Posted by James Worrall, Partner
FCA issues guidance for banks with cryptoasset holding clients
The Financial Conduct Authority (“FCA”) has issued a letter to CEOs of UK banks highlighting the potential risks faced when dealing with cryptoassets. The letter sets out good practice for banks when managing the increased risks of financial crime that dealing with cryptoassets present.
The FCA advises that banks should take reasonable and proportionate measures to lessen the risk of facilitating financial crimes which are enabled by cryptoassets. The FCA recommends that banks who offer services to clients with significant business activities or revenues from crypto-related activities engage in enhanced scrutiny of clients due to the increased risks of their involvement in financial crime. The FCA expects banks to take a risk-based approach, not approaching all clients operating in cryptoasset activities in the same way.
The FCA’s working definition of crypoassets, is “Any publically available electronic medium of exchange that features a distributed ledger and a decentralised system for exchanging value”.
The FCA’s recommended steps for banks are:
- developing staff knowledge and expertise on cryptoassets to help them identify the clients or activities that pose a high risk of financial crime;
- ensuring that existing financial crime frameworks adequately reflect the crypto-related activities in which the firm is involved, and that they are capable of keeping pace with fast-moving developments;
- engaging with clients to understand the nature of their businesses and the risks they pose;
- carrying out due diligence on key individuals in the client business including consideration of any adverse intelligence;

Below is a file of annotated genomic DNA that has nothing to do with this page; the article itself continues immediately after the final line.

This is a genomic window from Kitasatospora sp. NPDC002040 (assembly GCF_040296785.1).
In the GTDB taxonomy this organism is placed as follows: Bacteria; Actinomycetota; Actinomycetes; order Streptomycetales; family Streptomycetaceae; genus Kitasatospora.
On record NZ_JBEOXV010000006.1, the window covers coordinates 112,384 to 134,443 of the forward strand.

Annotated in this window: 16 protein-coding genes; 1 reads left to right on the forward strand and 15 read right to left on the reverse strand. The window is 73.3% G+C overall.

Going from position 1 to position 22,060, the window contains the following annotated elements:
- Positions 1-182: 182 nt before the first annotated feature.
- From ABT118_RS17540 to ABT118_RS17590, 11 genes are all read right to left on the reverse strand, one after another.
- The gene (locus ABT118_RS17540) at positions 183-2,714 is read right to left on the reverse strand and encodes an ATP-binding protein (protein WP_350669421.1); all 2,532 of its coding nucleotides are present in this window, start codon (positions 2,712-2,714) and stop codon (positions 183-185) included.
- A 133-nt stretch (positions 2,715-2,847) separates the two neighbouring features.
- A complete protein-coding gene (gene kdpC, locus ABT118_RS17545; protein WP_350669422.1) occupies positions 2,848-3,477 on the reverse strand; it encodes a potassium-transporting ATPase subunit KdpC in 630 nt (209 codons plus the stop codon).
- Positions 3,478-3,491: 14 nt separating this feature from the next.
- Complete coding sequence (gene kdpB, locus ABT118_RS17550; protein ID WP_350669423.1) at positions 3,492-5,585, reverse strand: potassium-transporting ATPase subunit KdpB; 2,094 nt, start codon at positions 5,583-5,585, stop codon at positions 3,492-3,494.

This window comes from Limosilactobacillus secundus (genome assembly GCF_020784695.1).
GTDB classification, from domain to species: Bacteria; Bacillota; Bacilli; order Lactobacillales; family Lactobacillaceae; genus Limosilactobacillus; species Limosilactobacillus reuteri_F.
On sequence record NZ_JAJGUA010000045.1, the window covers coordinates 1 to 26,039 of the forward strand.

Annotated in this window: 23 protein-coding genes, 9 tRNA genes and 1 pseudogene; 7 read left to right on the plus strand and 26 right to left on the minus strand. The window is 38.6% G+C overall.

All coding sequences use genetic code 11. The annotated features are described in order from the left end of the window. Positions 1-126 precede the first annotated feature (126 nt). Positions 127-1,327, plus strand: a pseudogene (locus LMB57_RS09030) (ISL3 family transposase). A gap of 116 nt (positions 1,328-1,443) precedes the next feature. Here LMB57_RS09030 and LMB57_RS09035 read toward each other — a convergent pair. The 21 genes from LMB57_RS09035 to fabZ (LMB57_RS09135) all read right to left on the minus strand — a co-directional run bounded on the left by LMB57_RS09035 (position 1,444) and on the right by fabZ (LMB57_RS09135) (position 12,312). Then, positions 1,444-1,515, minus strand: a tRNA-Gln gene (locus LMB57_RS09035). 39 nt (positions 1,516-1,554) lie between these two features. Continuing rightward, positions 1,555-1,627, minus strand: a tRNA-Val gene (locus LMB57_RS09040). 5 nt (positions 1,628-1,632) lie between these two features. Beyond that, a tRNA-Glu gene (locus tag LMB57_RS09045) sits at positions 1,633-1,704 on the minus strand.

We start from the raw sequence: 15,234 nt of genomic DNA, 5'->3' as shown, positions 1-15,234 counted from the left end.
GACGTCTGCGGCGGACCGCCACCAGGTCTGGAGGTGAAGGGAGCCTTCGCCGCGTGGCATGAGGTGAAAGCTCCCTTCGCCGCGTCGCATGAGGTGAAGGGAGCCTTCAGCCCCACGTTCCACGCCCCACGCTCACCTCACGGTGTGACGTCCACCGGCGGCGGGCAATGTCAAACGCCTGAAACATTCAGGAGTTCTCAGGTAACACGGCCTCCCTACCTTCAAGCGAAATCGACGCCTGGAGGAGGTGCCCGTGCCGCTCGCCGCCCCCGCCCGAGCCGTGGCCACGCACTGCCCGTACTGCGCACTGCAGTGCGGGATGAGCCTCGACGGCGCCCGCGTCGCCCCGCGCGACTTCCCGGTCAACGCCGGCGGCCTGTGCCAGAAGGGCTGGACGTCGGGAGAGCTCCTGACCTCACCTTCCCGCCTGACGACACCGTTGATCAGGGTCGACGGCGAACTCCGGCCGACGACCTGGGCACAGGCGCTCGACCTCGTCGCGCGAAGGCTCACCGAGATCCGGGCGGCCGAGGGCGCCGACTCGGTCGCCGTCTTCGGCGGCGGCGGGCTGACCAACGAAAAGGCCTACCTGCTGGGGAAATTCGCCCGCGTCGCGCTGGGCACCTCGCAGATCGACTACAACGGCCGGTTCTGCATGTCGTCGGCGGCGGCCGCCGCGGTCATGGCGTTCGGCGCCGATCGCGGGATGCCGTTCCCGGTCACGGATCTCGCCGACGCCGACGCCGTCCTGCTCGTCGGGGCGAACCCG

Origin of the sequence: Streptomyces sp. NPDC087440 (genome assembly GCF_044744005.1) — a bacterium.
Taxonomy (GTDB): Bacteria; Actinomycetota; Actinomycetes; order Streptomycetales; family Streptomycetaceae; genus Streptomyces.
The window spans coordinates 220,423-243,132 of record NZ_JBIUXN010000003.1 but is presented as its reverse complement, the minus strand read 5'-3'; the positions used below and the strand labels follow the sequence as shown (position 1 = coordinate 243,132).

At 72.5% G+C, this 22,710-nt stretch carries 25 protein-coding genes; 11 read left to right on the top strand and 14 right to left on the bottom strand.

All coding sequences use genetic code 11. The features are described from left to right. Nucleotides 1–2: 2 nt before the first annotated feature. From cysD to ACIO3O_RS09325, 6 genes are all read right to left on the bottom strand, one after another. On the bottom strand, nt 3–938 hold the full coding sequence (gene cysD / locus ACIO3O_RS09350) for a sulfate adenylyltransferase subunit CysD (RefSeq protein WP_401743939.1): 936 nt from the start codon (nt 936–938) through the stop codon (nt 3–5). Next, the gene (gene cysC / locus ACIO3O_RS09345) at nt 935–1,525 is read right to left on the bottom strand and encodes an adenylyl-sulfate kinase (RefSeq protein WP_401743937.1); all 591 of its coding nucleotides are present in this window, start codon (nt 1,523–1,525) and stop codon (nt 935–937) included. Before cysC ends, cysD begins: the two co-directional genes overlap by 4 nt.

- in relation to clients offering forms of crypto-exchange services, assessing the adequacy of those clients’ own due diligence arrangements;
- for clients involved in ICOs*, considering the issuer’s investor-base, organisers, the functionality of tokens (including intended use) and the jurisdiction; and
- categorising state-sponsored cryptoassets that are designed to evade international sanctions as high-risk.
*Initial Coin Offerings, the FCA’s working definition being “means of raising finance online using digital currency and distributed ledger technology”.
Specifically highlighted as a high-risk indicator is a client using a state-sponsored cryptoasset which is designed to evade international financial sanctions. Venezuela’s Petro is an example of such an asset.
Regulators have long been troubled by the anonymity and cross-border nature of cryptoassets and the associated increased risks of financial crime in relation to them. This advice from the FCA is likely to be a precursor to greater regulatory focus and ultimately greater regulation of cryptoassets. It is important not just for banks, but all professional advisers, from corporate finance advisers advising on ICOs to IFAs advising on a client’s wealth management strategy to ensure that they are aware of their compliance obligations and compliance risks associated with cryptoassets.
For more information contact James Worrall or another member of our Financial Services sector group.
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